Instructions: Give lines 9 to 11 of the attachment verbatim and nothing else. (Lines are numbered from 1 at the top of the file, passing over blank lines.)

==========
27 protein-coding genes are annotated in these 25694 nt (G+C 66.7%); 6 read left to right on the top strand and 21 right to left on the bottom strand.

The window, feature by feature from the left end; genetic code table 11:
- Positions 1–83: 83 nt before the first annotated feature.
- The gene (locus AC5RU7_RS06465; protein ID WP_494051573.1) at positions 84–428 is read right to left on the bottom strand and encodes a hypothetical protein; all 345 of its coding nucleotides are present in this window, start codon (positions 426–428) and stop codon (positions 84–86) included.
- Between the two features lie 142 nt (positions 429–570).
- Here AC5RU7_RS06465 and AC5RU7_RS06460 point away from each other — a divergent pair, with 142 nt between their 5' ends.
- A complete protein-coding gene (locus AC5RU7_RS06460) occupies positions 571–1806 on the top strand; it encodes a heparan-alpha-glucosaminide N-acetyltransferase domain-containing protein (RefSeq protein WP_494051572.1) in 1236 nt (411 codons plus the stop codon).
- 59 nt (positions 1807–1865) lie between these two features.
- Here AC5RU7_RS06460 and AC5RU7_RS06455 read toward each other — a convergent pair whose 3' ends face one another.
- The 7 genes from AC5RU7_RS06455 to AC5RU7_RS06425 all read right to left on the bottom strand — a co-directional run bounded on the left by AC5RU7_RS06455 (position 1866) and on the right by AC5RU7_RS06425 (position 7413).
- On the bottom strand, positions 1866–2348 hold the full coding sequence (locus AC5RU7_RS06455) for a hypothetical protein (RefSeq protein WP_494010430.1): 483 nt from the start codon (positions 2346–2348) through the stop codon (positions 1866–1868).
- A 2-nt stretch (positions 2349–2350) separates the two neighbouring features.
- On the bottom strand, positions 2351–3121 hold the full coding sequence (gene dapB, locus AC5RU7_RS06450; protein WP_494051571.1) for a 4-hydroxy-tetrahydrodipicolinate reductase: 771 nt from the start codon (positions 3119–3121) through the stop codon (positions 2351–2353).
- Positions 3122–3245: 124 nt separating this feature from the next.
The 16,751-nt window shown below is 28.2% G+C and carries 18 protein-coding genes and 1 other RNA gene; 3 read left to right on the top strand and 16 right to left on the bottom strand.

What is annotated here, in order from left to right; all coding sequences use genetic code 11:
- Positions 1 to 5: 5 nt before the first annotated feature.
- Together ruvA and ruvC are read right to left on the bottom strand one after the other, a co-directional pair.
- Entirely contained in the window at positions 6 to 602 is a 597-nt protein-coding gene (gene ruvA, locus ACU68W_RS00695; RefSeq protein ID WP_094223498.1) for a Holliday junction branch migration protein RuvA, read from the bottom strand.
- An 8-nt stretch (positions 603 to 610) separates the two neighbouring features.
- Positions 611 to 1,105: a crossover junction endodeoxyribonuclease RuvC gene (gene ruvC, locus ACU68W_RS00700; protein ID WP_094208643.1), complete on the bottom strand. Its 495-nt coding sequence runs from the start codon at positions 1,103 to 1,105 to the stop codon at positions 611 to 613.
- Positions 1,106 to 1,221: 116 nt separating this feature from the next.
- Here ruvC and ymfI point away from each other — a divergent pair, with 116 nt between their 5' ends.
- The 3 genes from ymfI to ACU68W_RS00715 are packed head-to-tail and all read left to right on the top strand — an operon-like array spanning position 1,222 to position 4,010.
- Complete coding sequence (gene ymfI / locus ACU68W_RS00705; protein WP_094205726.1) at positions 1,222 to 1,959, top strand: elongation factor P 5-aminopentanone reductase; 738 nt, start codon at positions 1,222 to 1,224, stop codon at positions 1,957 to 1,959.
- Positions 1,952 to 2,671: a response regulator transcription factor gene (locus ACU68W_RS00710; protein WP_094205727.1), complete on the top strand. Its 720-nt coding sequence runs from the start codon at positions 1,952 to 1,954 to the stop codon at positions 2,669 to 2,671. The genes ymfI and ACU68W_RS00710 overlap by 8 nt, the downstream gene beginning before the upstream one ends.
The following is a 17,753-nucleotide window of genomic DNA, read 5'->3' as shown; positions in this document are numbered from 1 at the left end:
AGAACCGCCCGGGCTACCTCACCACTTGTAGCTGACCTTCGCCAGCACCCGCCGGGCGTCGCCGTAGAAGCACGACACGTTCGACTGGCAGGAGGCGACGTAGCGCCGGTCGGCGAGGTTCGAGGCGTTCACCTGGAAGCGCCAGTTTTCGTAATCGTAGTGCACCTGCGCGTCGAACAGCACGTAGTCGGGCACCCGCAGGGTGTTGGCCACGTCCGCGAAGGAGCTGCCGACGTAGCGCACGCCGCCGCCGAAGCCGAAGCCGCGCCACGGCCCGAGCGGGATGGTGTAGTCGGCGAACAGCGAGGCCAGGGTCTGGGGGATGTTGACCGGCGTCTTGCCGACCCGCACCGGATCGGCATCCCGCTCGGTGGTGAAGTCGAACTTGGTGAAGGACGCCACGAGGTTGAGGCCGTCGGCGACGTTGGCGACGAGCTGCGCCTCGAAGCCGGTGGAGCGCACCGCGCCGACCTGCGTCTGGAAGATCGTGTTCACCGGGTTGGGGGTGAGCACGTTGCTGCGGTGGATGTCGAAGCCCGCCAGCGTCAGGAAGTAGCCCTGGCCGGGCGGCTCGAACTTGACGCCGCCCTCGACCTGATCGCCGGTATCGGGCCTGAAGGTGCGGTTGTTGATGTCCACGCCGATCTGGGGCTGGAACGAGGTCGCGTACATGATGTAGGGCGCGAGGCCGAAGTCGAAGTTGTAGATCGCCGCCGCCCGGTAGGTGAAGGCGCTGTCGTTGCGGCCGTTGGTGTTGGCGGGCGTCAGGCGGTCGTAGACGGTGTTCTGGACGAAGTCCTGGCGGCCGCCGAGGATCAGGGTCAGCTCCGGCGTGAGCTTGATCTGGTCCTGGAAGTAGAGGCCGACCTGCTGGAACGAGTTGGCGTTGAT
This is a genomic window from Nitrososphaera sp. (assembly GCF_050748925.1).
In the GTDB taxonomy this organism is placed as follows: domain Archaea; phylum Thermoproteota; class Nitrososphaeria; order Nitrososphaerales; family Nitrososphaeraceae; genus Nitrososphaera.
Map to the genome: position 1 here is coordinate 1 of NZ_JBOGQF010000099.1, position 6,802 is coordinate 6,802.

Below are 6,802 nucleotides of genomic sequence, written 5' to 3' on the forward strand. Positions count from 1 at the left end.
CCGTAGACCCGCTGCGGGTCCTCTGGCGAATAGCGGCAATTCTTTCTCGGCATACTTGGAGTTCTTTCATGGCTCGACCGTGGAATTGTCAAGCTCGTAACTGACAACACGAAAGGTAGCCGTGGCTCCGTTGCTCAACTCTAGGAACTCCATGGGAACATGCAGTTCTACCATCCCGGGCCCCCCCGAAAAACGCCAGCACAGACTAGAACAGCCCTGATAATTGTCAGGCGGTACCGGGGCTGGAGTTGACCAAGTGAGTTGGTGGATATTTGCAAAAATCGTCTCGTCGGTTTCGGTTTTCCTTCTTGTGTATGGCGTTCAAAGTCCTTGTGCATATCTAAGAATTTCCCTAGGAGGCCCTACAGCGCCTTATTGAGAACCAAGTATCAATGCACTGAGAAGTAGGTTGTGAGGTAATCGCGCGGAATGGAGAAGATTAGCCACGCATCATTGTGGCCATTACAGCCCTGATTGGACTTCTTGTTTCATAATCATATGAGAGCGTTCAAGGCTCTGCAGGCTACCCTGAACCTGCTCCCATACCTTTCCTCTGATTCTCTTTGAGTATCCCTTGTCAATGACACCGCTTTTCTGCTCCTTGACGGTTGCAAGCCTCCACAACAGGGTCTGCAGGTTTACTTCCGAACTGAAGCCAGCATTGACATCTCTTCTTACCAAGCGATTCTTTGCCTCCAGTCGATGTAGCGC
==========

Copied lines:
- Here AC5RU7_RS06460 and AC5RU7_RS06455 read toward each other — a convergent pair whose 3' ends face one another.
- The 7 genes from AC5RU7_RS06455 to AC5RU7_RS06425 all read right to left on the bottom strand — a co-directional run bounded on the left by AC5RU7_RS06455 (position 1866) and on the right by AC5RU7_RS06425 (position 7413).
- On the bottom strand, positions 1866–2348 hold the full coding sequence (locus AC5RU7_RS06455) for a hypothetical protein (RefSeq protein WP_494010430.1): 483 nt from the start codon (positions 2346–2348) through the stop codon (positions 1866–1868).